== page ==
Stunning Student Loan Cynicism from the White House
Today, the White House announced that on Friday the President will hold an event focused on preventing student loan rates from doubling at the end of June. It’s a worthy policy goal. Republicans share it. What’s striking about the news of this event, however, is that the Republican-led House has already passed legislation to do this. In fact, the House passed legislation that reflects a change in policy that was proposed in the president’s own budget. And at the same time, the Senate, controlled by the president’s party, has made no effort to pass a similar plan. It’s obvious that the White House would love nothing more than to change the subject from its growing list of scandals, but scheduling this PR stunt reeks of desperation. Picking a fight out of thin air where there’s policy agreement isn’t going to get the White House out of trouble, and it certainly doesn’t do anything to help students facing a looming rate hike.
So, in advance of the cynical event, here’s a look at the recent history of this important issue:
LAST YEAR: President calls for, gets legislation extending a low, fixed interest rate for student loans.
APRIL 10th: President releases a budget that calls for a change to a market-based variable interest rate for student loans.
APRIL/MAY: Republicans work with administration officials to craft a variable interest rate proposal.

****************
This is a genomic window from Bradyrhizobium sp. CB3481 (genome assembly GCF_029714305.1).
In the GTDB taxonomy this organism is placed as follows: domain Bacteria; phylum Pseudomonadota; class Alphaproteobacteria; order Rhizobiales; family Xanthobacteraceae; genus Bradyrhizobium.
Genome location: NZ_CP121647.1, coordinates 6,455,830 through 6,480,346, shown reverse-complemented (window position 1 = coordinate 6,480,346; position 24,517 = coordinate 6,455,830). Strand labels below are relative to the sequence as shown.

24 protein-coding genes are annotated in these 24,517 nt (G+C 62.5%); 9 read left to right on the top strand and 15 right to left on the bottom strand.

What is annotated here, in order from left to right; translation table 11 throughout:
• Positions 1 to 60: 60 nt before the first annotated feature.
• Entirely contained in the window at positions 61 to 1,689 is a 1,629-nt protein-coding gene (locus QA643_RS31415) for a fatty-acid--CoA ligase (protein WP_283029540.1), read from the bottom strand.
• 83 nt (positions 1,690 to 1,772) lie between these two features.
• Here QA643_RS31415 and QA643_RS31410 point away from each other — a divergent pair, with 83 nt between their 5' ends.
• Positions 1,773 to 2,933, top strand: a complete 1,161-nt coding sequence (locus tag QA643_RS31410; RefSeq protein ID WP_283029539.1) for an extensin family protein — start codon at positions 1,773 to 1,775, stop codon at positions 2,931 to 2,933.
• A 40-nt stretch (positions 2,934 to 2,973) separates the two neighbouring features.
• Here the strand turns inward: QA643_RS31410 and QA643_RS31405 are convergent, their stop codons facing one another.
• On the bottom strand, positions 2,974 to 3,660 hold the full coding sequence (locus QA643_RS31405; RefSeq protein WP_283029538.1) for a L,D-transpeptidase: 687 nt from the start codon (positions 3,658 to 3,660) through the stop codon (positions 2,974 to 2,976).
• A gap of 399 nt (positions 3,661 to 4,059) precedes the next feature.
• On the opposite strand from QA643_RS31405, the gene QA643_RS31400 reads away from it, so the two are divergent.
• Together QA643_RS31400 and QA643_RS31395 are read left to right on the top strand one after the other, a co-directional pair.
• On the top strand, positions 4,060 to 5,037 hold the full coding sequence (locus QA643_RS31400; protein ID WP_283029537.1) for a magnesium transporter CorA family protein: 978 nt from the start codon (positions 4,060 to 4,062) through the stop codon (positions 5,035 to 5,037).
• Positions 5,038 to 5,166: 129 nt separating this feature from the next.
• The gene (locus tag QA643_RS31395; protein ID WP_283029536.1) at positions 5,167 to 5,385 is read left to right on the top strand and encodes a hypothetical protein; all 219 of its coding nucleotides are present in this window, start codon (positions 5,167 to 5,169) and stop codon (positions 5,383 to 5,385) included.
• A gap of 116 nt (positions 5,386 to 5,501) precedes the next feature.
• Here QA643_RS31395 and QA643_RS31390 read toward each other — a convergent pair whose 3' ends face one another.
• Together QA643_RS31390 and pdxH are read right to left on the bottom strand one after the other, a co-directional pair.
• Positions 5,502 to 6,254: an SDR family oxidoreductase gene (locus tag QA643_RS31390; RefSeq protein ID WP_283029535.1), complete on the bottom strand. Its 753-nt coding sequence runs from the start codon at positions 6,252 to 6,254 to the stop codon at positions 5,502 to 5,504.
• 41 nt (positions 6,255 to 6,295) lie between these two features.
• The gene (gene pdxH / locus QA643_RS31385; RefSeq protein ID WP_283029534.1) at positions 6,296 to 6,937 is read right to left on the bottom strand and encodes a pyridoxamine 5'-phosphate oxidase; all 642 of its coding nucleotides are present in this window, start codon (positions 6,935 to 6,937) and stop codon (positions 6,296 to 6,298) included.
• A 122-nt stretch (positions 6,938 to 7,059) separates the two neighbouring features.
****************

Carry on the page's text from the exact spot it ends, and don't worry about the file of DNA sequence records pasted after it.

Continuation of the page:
MAY 9th: Chairman John Kline introduces the Smarter Solutions for Students Act, a market-based variable interest rate bill similar to the plan in the president’s budget.
MAY 9th: The AP reports that by agreeing to the president’s variable interest rate, Republicans are giving the president a “rare win.” (Republicans to back Obama's student loan plan; Associated Press; May 9, 2013)
MAY 20th: The Washington Post editorializes in favor of the variable interest rate, saying “There’s no reason to delay passing such a policy.” (Reforming student loans is off to a good start; Washington Post; May 20, 2013)
MAY 22ND: As Republicans prepare to pass the Smarter Solutions for Students Act, mirroring the president’s own proposal, the president (unbelievably) threatens to veto it.
MAY 23RD: The House passes the Smarter Solutions for Students Act, the variable interest rate student loan bill.
MAY 29th: The White House announces a PR event to call on Congress to pass (presumably) a variable interest rate student loan bill.
MEANWHILE: The Democratic-controlled Senate has not attempted to pass any student loan interest rate legislation, with the June 30 deadline rapidly approaching.
If the White House is truly concerned about preventing student interest rates from doubling, it should be a little more consistent in its policy, a little less focused on political stunts, and call on its own Democratic-controlled Senate to act.